📝 Sail Servo Arm - How I build them....
Sail Servo Arms are subjected to a great deal of stress and torque, particularly when handling 1,000 sq. inches of sail. The servos I use generate about 275 oz.in. of torque. (20kg.cm.), so a strong arm is necessary. There are commercially available arms that are typically plastic or aluminum, but I prefer to build my own out of carbon fiber 2.5mm sheet. I like to build everything anyways!
Starts out as with all of my designs, I sketch options and then creative final drawing to full size in graph paper. To transfer this design to the carbon sheet, I use some masking tape and cover an area of the cf sheet. Then I redraw on the masking tape with a thin sharpie. Then I cut out the arm on my bandsaw while wearing safety glasses and a mask. The carbon fiber dust and slivers are nasty, don't want to breath at all. Still trying to dig a sliver out of my finger so you might consider gloves as well.
I recently found this nice aluminum servo hub which is low profile and has threaded holes - see photo for brand. The hub is secured with four screws and seem to be adequately strong.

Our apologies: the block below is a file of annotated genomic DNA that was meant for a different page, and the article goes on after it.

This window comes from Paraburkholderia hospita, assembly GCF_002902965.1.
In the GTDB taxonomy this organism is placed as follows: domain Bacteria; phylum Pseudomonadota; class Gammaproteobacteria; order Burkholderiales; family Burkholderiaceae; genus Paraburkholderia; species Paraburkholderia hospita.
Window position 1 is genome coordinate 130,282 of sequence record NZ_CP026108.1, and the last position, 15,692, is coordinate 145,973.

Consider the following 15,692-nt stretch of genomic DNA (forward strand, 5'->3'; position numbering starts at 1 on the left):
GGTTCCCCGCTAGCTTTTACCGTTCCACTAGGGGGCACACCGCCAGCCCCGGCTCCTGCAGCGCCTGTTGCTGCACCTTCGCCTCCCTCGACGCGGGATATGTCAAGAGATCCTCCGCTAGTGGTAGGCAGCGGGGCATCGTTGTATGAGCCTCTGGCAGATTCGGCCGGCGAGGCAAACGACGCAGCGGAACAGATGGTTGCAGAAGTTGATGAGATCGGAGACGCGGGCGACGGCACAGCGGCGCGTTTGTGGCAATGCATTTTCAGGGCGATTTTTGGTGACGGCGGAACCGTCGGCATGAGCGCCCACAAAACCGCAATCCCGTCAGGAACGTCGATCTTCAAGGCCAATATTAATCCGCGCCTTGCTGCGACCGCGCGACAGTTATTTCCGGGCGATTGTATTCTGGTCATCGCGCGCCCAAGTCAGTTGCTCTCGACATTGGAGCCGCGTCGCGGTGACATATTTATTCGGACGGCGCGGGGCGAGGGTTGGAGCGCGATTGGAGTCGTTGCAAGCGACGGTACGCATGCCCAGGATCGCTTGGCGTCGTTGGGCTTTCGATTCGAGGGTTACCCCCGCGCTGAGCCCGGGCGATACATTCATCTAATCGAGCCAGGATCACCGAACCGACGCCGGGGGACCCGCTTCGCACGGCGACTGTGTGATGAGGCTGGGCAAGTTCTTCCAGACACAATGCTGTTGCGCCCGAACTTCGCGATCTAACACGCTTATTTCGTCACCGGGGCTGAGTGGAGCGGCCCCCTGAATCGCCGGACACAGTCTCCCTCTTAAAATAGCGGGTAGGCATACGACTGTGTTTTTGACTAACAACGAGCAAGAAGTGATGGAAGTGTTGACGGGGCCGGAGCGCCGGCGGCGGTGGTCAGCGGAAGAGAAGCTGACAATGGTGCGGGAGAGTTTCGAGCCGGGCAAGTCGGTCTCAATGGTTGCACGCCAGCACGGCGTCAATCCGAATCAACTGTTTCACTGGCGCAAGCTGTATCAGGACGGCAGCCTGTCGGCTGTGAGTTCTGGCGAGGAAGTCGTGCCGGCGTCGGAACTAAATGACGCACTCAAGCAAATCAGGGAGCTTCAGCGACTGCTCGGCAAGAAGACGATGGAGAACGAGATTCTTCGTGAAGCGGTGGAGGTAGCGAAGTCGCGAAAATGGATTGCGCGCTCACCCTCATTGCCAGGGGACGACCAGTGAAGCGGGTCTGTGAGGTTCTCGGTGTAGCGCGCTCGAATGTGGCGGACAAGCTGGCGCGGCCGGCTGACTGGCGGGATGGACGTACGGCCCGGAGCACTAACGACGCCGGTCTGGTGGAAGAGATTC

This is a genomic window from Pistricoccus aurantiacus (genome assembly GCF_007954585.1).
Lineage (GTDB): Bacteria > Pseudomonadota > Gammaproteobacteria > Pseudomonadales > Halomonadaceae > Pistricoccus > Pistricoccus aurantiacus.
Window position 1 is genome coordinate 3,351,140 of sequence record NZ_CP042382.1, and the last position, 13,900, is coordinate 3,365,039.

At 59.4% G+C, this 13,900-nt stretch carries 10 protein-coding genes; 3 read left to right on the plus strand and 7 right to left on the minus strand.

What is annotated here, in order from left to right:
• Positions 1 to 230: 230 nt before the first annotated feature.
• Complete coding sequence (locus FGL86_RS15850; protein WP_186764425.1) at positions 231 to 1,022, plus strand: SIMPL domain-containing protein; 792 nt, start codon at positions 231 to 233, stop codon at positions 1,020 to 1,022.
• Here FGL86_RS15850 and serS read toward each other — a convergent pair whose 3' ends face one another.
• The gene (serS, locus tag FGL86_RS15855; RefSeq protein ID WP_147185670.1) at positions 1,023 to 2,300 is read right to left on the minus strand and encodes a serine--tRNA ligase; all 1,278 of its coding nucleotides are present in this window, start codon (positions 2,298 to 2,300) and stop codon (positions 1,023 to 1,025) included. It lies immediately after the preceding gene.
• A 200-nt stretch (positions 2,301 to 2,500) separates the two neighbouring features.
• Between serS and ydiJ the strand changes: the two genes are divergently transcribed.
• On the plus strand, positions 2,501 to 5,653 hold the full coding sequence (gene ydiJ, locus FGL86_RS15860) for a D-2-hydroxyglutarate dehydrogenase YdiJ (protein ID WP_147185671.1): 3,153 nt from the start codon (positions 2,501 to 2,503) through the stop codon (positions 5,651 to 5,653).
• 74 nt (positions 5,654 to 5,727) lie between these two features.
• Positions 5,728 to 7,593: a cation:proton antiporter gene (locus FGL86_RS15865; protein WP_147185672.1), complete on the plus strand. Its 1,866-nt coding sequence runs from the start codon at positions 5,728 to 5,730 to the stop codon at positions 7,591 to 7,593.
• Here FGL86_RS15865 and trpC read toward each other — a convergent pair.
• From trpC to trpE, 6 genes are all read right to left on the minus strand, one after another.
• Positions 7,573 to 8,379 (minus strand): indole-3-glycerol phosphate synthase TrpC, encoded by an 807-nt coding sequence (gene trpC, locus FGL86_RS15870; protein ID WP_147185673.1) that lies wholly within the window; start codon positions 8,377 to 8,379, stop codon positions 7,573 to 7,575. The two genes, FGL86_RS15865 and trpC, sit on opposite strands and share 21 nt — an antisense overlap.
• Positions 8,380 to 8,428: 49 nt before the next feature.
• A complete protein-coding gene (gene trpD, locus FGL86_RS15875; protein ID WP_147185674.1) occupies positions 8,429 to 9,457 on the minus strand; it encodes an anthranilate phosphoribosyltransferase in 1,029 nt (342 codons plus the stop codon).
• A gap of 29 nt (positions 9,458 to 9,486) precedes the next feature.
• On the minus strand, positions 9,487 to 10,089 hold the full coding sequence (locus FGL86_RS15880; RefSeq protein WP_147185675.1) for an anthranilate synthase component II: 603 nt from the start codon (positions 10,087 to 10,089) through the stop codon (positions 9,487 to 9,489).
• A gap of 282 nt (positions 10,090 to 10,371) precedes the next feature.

The eyelets that the sail sheets (lines) will pass through need to be smooth to avoid snags and will have to take a lot of wear. I use glass rings that are used in fishing pole guides. I buy the replacement tip kit, see photos. Using a rotary tool with an abrasive wheel I gently cut through the metal ring holding the glass ring, it will just pop out.
Finished arm shows the pressed in glass eyelets and hub mounted. Then, finally shown mocked up in a current build.
Please ask any questions that you may have as this is a pretty brief post. 😉